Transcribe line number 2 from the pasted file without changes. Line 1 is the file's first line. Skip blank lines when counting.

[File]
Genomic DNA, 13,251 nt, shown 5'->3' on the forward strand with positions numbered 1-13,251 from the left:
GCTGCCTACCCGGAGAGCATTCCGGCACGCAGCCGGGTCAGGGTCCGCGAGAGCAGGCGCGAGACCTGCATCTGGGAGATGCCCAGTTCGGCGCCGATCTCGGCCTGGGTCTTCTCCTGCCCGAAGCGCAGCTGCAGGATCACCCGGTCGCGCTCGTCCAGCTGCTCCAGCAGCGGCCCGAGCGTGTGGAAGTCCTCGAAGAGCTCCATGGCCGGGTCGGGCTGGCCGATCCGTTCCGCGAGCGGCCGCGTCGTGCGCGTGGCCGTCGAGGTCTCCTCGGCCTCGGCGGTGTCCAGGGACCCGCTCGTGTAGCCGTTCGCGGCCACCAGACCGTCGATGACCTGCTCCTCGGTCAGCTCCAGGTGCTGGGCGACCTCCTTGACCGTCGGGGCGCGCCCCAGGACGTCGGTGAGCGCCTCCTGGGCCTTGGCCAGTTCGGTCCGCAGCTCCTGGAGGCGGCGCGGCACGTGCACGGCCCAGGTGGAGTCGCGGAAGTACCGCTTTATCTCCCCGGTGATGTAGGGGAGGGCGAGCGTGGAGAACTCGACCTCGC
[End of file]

GCTGCCTACCCGGAGAGCATTCCGGCACGCAGCCGGGTCAGGGTCCGCGAGAGCAGGCGCGAGACCTGCATCTGGGAGATGCCCAGTTCGGCGCCGATCTCGGCCTGGGTCTTCTCCTGCCCGAAGCGCAGCTGCAGGATCACCCGGTCGCGCTCGTCCAGCTGCTCCAGCAGCGGCCCGAGCGTGTGGAAGTCCTCGAAGAGCTCCATGGCCGGGTCGGGCTGGCCGATCCGTTCCGCGAGCGGCCGCGTCGTGCGCGTGGCCGTCGAGGTCTCCTCGGCCTCGGCGGTGTCCAGGGACCCGCTCGTGTAGCCGTTCGCGGCCACCAGACCGTCGATGACCTGCTCCTCGGTCAGCTCCAGGTGCTGGGCGACCTCCTTGACCGTCGGGGCGCGCCCCAGGACGTCGGTGAGCGCCTCCTGGGCCTTGGCCAGTTCGGTCCGCAGCTCCTGGAGGCGGCGCGGCACGTGCACGGCCCAGGTGGAGTCGCGGAAGTACCGCTTTATCTCCCCGGTGATGTAGGGGAGGGCGAGCGTGGAGAACTCGACCTCGC